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Web 2.0: Consistency, Relevancy and Reliability

Implications for Health and Mental Health Information Online

I’ve seen this question from varying folks over the past year or so as the next obvious evolution in the “tagging” craze — “Why don’t we just tag everything and then everything will be searchable?!”

Great question, because it has implications for how one develops websites in almost any field, but it makes for especially interesting fodder in health and mental health.

Should we just tag everything and call it a Web 2.0 day? Do Web 2.0 concepts, such as combining social networking and tagging together, bring something new and valuable to the technology table?

What is Tagging?

Just to bring you up to speed… “Tagging” is the action of adding a bunch of keywords to a piece of content. Content can be a photo (which rarely has internal keyword information embedded in it), a link (again, rarely has any way of expressing taxonomy or categorization internally), or anything you can think of. Then, when you go to search on that keyword, ostensibly you’ll find the stuff you want in some “better” manner. Better is, of course, a purely subjective term, as you’ll see below.

With the services that have been popularized by this notion — namely Flickr and — the tagging makes a huge amount of sense. People have been struggling for years on how to identify images and photos because outside of the filename, there’s been little intelligence to indexing systems of photos. (Yes, there is metadata, but the Average Joe doesn’t know how or can’t be bothered to use it consistenly.) Flickr simply allows you to associate pieces of text with photos. One could make a similar argument for Web links (URLs), since outside of the title of the link, it’s hard to add more categorization information to the link without external help (e.g., folders).

One of the keys of tagging services such as these is that owners can add keywords to their images, but so can anybody else. The more people who tag the same keywords on the piece of content, the more “relevant” that piece of content is to a search on the same keyword.

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Why Tagging Works for Photos, Videos and Bookmarks

There’s no mystery as why the most popular services online today that actually use tagging in a useful, integrated manner are for photos, videos and Web links. These pieces of content are notoriously difficult to keep track of and organize on our computers, much less on the Web. Web browsers have given lip service to helping people organize their bookmarks or favorites, but nobody has every developed a creative solution that “just works” until came along. The same is true for Flickr or vimeo.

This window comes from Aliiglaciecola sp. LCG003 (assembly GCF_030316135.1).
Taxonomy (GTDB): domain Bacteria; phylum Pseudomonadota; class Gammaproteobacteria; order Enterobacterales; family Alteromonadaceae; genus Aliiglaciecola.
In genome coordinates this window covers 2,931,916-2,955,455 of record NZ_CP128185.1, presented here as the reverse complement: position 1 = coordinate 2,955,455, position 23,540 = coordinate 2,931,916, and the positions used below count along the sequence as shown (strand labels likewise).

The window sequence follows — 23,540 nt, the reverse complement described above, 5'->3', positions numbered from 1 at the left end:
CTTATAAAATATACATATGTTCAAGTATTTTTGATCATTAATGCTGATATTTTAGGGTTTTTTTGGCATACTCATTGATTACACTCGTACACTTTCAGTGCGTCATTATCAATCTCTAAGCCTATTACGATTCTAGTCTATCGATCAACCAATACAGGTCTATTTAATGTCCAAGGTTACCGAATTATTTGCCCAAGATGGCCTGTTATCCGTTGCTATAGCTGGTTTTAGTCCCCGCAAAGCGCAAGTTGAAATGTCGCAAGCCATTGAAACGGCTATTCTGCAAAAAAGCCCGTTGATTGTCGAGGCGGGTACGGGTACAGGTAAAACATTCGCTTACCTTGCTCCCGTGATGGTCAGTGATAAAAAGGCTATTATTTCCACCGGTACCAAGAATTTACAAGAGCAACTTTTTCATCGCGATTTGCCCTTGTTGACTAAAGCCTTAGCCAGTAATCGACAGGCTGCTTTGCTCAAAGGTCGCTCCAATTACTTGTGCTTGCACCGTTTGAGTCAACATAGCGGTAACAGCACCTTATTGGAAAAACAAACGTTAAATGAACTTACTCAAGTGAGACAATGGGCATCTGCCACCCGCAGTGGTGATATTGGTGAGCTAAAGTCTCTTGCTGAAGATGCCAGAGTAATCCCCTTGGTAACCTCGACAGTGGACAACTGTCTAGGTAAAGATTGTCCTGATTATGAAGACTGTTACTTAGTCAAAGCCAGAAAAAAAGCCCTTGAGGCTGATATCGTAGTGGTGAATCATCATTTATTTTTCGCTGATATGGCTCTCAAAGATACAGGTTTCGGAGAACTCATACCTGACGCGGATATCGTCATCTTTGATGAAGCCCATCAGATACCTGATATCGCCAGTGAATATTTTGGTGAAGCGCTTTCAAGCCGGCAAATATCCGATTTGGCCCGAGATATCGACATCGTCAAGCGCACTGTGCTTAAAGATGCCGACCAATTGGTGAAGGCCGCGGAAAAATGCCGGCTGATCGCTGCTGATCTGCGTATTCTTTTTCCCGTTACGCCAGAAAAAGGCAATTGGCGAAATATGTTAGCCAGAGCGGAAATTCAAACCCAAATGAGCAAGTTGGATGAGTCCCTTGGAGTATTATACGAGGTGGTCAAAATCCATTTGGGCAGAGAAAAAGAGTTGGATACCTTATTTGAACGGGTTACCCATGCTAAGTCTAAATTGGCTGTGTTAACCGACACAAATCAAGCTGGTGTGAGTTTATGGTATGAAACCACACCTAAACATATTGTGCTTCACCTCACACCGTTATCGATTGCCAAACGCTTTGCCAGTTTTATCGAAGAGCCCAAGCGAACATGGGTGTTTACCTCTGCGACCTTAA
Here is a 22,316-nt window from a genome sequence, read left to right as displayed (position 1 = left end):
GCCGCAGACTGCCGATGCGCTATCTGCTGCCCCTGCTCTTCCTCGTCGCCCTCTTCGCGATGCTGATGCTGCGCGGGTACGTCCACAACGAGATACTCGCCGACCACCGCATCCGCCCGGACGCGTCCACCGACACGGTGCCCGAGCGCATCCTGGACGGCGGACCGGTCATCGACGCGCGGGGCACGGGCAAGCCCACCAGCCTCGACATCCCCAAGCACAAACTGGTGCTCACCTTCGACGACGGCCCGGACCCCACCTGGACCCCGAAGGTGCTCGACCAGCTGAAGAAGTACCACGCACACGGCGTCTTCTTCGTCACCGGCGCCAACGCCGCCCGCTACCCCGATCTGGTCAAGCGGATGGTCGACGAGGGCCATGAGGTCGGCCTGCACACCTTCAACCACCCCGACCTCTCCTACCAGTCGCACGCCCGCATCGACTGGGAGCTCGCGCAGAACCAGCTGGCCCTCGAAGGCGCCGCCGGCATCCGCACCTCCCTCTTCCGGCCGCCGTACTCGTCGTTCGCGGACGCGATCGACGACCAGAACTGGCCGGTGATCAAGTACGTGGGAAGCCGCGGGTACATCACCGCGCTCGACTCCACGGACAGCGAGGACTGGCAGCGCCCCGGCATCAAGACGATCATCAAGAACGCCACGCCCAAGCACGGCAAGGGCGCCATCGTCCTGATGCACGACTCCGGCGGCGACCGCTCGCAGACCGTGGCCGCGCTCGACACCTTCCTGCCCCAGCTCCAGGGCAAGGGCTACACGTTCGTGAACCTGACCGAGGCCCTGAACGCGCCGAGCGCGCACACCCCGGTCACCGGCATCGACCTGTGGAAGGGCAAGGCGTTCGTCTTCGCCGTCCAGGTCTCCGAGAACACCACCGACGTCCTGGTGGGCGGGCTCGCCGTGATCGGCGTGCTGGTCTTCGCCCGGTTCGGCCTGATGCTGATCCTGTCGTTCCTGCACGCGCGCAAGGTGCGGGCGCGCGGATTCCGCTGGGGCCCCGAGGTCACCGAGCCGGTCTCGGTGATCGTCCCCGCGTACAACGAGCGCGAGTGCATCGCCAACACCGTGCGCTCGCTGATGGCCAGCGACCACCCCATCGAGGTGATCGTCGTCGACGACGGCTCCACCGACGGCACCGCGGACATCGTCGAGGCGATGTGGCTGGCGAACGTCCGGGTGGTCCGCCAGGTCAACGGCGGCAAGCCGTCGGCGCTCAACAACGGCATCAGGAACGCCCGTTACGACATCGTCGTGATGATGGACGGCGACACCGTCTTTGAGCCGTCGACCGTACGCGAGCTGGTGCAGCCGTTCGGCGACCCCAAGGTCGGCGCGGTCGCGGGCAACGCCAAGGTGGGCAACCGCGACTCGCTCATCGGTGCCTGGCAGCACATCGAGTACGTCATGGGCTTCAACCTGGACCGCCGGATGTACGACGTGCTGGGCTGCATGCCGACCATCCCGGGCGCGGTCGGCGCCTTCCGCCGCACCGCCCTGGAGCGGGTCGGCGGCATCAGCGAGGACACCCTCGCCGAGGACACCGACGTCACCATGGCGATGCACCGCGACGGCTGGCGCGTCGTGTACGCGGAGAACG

When the network of people who use these systems are just ordinary folk and relatively small in number, I believe these systems can work fairly well. But, like other Web 2.0 projects, when it comes time to scale, they appear to lose something in the transition. I believe that unless such projects are designed from the ground up to address the concerns I’m about to outline below, they are bound to run into scalability issues from a usability standpoint.

Web 2.0: Consistency, Relevancy and Reliability

John M. Grohol, Psy.D.

Dr. John Grohol is the founder of Psych Central. He is an author, researcher, and expert in mental health online, and has been writing about online behavior, mental health and psychology issues since 1995. Dr. Grohol has a Master's degree and doctorate in clinical psychology from Nova Southeastern University. Dr. Grohol sits on the editorial board of the journal Computers in Human Behavior and is a founding board member of the Society for Participatory Medicine. You can learn more about Dr. John Grohol here.

APA Reference
Grohol, J. (2020). Web 2.0: Consistency, Relevancy and Reliability. Psych Central. Retrieved on September 19, 2020, from
Scientifically Reviewed
Last updated: 14 Jan 2020 (Originally: 17 May 2016)
Last reviewed: By a member of our scientific advisory board on 14 Jan 2020
Published on Psych All rights reserved.